I do not believe anyone can see the future. Nonetheless, I submit the following for your perusal.
AT&T (NYSE: T) has been on the tip of everyone's tongue lately. The stock has shot up like a rocket 24% over the course of a year with 16% of the blast coming in just the last quarter.
After reviewing the fundamental and technical status, the stock appears overvalued and technically stretched presently. Furthermore, several analysts recently upgraded the stock even though it was within a whisper of their target price. I announced this represents a sell signal for me and stated analysts are usually wrong and always late. The news of my provocative prognostication reverberated through the Seeking Alpha blogosphere with reckless abandon. This resulted in a colleague assuming I stated long-term shareholders should sell.
The fact of the matter is nothing could be further from the truth. In the article, I stated I am long and looking to add, just not at these levels. It was more of a "don't buy" call rather than a "sell now" call as far as long-term investors are concerned in my book. Hopefully, this article will clear up the confusion.
Now, let's get down to brass tacks. Why do I believe the stock is ripe for a fall and what should long-term investors do about it if they agree?
Why the downgrade?
The stock is overvalued on a historic and relative basis
AT&T's valuation is not particularly compelling at current levels. The trailing two-month P/E is 17 versus the industry average of 12.
At 17, the current P/E level is testing the high end of the stock's historic valuation. The price-to-cash-flow levels are elevated on a relative and historic basis as well at 6.6.
This indicates the shares are currently overvalued as far as I am concerned. Now, let's turn our attention to the technical status of the stock.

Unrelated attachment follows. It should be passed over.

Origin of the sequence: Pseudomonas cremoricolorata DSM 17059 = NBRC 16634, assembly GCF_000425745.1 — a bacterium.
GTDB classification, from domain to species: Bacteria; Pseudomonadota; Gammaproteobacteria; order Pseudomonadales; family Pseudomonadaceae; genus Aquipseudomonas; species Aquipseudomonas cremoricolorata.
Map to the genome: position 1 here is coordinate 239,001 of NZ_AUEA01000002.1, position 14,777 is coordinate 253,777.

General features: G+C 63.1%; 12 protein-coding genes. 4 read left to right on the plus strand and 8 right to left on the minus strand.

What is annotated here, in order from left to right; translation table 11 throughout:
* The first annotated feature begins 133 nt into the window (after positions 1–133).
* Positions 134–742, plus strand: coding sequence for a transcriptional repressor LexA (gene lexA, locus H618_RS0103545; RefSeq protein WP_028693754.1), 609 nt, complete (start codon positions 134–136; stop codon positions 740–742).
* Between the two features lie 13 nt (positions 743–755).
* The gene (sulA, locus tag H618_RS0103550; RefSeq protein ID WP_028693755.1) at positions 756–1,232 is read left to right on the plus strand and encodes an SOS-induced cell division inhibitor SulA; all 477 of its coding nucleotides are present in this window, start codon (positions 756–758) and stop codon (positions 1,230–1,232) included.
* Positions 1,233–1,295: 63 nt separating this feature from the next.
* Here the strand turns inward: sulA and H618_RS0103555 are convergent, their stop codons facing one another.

Is the stock currently overbought?
The strong dollar, sinking interest rates and loss of risk appetite have created the perfect environment for AT&T's stock to flourish. Wary investors have piled into the safe haven play driving shares above the consensus price target of $38.40 in furious fashion.
Furthermore, the stock is trading just off its 52-week high and slamming up against heavy resistance at the top of the 5-year trading range.
Even so, all is not lost. The technical picture looks promising on a long-term basis, even though the short term looks somewhat bleak.
Achieving the coveted golden cross in February is a solid long-term positive technical indicator. This is why my call is more of a do not buy rather than a sell one. Nonetheless, the short-term picture is bearish.
The recent rally of 16% in just a few months has been too far too fast. This has been proven to be true twice before. In the two previous instances, the stock has retraced the entirety of the gains in short order. The stock has been locked in a channel between $40 and $30 for the past 5 years. The risk/reward equation is negative at this level. The question is… what should long-term holders do if this is true?
What should long-term holders do?
The fantastic amount of prescient commentary created by my seemingly outlandish call made it worth the heat. The following is a list of some of the best ideas culled from the comments of my previous article. I suggest anyone who has not read it do so now. You can see it here.